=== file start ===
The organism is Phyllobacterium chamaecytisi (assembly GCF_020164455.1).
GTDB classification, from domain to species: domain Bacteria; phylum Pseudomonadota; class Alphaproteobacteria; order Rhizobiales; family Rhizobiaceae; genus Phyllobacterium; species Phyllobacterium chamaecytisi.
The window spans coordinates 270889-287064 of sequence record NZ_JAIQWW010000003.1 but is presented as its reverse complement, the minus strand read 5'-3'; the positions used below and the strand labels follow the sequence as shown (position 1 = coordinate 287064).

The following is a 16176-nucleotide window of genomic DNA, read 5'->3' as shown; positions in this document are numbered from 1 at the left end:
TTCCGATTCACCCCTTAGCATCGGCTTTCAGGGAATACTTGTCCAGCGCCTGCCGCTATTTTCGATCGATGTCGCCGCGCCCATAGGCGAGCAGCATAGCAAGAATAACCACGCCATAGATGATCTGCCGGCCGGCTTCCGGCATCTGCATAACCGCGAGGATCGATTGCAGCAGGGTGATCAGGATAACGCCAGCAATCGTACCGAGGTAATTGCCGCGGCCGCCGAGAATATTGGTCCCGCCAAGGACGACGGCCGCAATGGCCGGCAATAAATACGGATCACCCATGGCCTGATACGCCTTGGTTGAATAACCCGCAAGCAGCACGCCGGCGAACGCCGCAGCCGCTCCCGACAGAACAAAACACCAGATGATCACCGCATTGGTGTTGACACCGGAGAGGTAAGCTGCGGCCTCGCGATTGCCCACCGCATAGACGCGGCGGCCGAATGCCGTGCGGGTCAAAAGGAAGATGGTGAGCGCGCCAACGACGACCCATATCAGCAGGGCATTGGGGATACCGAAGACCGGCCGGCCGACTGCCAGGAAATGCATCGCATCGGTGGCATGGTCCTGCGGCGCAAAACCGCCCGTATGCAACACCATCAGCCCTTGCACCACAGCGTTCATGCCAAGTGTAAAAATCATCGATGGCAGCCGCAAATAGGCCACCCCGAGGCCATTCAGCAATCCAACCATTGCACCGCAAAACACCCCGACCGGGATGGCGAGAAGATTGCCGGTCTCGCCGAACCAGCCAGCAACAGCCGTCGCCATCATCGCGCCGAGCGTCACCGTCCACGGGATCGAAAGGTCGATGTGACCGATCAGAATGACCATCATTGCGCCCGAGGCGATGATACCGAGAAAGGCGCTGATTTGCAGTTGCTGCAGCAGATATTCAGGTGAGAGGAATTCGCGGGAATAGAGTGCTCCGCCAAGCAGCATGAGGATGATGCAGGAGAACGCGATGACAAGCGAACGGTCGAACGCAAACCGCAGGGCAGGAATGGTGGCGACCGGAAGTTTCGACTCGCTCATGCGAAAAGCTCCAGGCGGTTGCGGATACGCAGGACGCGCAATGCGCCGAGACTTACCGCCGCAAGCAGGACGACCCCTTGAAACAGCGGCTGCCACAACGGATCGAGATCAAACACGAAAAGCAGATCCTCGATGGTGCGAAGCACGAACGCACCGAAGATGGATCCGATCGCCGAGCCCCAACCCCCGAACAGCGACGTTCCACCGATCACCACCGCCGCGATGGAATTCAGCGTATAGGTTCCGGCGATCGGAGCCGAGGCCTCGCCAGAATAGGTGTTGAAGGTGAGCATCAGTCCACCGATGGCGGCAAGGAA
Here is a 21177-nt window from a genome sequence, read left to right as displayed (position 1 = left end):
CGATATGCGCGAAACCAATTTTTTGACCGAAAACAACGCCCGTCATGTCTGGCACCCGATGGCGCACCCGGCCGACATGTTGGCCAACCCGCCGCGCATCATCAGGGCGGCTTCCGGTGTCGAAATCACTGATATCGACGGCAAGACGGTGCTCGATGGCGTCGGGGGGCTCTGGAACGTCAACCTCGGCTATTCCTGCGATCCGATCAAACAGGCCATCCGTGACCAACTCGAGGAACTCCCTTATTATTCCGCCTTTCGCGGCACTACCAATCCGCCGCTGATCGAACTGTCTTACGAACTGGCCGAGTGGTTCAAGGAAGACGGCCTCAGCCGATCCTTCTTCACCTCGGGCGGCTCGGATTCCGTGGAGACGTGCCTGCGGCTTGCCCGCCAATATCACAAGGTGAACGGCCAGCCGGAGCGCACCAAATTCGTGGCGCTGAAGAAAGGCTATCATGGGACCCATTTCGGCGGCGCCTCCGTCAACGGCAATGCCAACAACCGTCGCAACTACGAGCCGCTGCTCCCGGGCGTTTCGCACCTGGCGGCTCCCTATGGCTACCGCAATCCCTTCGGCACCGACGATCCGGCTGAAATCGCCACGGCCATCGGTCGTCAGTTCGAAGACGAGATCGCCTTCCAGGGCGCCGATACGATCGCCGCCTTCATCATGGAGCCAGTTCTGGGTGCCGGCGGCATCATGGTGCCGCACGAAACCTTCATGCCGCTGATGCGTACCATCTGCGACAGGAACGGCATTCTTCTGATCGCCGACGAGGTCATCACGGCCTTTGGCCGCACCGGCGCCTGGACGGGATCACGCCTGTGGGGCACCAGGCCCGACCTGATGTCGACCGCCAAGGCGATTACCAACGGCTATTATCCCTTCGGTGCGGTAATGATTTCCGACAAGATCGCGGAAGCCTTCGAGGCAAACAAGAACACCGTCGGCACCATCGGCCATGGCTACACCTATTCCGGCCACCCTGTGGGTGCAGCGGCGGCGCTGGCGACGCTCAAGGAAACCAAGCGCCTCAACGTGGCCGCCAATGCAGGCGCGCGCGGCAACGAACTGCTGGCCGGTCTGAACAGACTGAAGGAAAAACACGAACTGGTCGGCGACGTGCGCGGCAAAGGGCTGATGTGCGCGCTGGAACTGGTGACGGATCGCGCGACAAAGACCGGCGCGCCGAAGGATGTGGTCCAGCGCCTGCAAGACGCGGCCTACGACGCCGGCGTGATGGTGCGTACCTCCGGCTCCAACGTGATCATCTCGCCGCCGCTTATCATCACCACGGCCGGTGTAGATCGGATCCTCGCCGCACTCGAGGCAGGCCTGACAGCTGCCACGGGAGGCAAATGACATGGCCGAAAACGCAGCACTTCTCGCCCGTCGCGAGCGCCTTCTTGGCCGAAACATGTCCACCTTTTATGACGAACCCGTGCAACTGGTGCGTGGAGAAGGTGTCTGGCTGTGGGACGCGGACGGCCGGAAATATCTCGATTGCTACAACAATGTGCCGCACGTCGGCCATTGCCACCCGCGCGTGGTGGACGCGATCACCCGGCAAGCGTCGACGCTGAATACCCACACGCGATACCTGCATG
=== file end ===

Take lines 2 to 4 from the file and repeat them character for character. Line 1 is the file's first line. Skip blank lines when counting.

GTDB classification, from domain to species: domain Bacteria; phylum Pseudomonadota; class Alphaproteobacteria; order Rhizobiales; family Rhizobiaceae; genus Phyllobacterium; species Phyllobacterium chamaecytisi.
The window spans coordinates 270889-287064 of sequence record NZ_JAIQWW010000003.1 but is presented as its reverse complement, the minus strand read 5'-3'; the positions used below and the strand labels follow the sequence as shown (position 1 = coordinate 287064).

The following is a 16176-nucleotide window of genomic DNA, read 5'->3' as shown; positions in this document are numbered from 1 at the left end: